WCPO: CURESZ educates, removes stigma surrounding schizophrenia

In 2007, Bethany Yeiser was diagnosed with schizophrenia, but it wasn’t something she came to terms with easily at first.

She eventually accepted the diagnosis after she understood that schizophrenia is a brain disorder, not a weakness or moral failing, and after she found a doctor and medication that helped get her life back on track. She even graduated from the University of Cincinnati, with a bachelor’s degree in molecular biology.

Now, she’s working to educate others about schizophrenia through the CURESZ Foundation, which she founded with Henry Nasrallah, MD, the doctor who got her on the path to recovery. Nasrallah is a professor emeritus in the Department of Psychiatry and Behavioral Neuroscience at the UC College of Medicine.

CURESZ, which stands for Comprehensive Understanding via Research and Education into Schizophrenia, works to correct misconceptions about schizophrenia and eliminate the stigma surrounding psychiatric brain disorders as it inspires hope among patients and their families.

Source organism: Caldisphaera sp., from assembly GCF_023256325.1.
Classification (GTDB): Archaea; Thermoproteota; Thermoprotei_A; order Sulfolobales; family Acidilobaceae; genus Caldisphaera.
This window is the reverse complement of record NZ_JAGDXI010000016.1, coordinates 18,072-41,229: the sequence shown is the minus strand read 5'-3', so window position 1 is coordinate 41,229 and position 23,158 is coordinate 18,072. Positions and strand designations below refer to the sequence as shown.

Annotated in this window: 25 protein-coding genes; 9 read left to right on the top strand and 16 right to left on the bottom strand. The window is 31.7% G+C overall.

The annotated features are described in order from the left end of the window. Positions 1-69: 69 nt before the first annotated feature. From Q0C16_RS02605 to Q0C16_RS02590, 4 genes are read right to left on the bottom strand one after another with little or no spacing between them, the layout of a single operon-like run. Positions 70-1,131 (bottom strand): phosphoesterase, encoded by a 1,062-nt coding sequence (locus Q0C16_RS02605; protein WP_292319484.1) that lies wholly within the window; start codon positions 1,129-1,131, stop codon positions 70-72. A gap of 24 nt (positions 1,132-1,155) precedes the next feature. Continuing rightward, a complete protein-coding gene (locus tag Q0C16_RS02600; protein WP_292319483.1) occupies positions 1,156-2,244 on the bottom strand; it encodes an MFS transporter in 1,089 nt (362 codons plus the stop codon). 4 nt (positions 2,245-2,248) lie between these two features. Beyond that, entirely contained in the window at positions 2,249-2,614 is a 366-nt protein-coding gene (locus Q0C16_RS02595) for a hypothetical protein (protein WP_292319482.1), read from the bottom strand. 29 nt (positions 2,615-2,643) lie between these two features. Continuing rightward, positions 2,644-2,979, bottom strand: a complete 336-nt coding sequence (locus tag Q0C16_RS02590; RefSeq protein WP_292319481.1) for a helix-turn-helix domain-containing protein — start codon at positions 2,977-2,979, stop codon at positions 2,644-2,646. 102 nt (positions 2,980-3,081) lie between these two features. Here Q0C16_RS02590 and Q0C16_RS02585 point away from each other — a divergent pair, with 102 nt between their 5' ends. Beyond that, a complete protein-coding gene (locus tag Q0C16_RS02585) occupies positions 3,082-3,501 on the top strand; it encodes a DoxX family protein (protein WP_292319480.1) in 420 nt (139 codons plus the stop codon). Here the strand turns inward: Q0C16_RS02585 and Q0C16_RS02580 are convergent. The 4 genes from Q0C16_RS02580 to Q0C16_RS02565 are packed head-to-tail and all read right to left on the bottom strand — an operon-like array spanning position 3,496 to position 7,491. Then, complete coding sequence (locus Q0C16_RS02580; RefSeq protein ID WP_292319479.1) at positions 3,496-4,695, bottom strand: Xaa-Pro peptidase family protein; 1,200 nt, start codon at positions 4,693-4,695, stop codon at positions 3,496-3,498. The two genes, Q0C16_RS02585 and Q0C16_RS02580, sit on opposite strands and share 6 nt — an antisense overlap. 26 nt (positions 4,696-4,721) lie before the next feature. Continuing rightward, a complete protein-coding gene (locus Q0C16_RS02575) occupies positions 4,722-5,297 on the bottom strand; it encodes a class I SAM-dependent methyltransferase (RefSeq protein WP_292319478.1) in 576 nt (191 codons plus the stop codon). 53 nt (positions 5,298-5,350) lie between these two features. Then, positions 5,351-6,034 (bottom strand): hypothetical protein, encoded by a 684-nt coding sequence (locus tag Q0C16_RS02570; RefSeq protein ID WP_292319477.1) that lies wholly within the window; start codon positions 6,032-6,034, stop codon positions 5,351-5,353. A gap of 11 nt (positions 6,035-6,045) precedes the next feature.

Reaching college students is especially important because people most often begin to display symptoms of schizophrenia in their late teens and early 20s, said Peirce Johnston, MD, associate professor in the Department of Psychiatry and Behavioral Neuroscience at the UC College of Medicine and a UC Health psychiatrist. He’s also a CURESZ Foundation board member.

“There’s nothing more lonely, I think, than being someone who’s suffering from any mental illness and not having support, or just being misunderstood by friends, family, the community,” Johnston says. “So to have a resource where they feel they can be at home, where they feel understood, where they can ask questions, is vital.”

Watch the full WCPO story.

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